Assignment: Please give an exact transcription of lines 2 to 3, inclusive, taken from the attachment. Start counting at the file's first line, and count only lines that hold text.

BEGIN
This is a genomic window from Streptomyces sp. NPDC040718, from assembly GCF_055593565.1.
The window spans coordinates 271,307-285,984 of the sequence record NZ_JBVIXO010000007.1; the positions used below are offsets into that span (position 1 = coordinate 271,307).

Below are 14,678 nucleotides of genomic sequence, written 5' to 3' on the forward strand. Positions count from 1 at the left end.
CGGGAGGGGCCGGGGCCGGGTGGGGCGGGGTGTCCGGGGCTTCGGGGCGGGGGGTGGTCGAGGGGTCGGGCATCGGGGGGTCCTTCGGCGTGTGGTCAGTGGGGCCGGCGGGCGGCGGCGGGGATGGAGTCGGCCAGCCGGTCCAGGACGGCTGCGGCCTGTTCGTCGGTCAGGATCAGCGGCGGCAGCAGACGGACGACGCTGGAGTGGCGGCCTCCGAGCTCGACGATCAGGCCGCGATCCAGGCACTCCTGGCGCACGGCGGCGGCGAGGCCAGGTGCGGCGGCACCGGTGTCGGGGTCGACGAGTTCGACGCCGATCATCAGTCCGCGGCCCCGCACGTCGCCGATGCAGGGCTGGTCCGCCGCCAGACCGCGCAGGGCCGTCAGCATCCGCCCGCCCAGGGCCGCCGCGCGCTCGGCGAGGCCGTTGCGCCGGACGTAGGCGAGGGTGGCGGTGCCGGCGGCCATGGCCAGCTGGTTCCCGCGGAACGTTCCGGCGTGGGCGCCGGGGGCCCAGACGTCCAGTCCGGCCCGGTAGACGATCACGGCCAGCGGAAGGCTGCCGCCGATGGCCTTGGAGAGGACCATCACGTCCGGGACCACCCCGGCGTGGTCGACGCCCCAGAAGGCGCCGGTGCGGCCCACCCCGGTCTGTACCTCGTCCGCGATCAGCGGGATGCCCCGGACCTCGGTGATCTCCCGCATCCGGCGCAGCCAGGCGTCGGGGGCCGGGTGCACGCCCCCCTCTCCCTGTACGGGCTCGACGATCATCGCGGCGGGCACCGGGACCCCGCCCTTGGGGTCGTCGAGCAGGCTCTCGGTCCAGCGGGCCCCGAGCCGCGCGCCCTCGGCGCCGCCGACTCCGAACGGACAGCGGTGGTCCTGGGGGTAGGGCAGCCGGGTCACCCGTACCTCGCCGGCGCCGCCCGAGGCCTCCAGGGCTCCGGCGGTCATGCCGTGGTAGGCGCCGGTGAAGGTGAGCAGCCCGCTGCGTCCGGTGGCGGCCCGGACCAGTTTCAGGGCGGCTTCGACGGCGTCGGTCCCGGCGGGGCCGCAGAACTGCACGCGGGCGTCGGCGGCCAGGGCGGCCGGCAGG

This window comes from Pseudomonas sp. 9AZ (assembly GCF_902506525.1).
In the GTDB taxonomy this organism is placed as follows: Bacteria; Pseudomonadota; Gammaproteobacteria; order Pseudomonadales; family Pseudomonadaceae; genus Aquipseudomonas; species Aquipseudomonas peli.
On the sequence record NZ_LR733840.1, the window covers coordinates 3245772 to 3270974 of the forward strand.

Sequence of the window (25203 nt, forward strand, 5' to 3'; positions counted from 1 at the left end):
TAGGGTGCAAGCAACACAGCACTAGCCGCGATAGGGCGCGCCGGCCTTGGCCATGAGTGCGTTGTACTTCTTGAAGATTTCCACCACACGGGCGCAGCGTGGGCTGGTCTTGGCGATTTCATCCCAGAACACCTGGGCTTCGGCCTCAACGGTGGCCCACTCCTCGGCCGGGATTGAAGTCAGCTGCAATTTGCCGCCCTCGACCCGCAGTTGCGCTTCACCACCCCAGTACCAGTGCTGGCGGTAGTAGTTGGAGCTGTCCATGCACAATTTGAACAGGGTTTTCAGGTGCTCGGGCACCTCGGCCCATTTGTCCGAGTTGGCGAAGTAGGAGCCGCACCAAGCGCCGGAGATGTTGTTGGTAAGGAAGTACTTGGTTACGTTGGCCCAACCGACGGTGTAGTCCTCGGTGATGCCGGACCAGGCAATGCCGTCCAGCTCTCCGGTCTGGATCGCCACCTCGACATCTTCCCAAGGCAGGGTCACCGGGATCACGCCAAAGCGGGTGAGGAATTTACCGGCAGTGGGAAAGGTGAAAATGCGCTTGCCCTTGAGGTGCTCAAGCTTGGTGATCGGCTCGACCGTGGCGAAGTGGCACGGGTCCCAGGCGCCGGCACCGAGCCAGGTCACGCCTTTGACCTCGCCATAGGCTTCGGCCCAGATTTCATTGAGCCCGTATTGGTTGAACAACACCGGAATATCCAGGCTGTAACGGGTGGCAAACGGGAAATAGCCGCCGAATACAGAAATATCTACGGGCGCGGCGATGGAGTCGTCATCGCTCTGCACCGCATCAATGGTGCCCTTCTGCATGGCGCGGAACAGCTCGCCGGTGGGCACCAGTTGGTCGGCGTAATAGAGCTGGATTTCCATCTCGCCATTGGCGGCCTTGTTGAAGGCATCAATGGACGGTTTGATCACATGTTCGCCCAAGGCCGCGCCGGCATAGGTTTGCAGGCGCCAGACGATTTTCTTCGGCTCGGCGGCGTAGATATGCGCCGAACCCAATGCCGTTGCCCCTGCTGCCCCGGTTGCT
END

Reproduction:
The window spans coordinates 271,307-285,984 of the sequence record NZ_JBVIXO010000007.1; the positions used below are offsets into that span (position 1 = coordinate 271,307).

Below are 14,678 nucleotides of genomic sequence, written 5' to 3' on the forward strand. Positions count from 1 at the left end.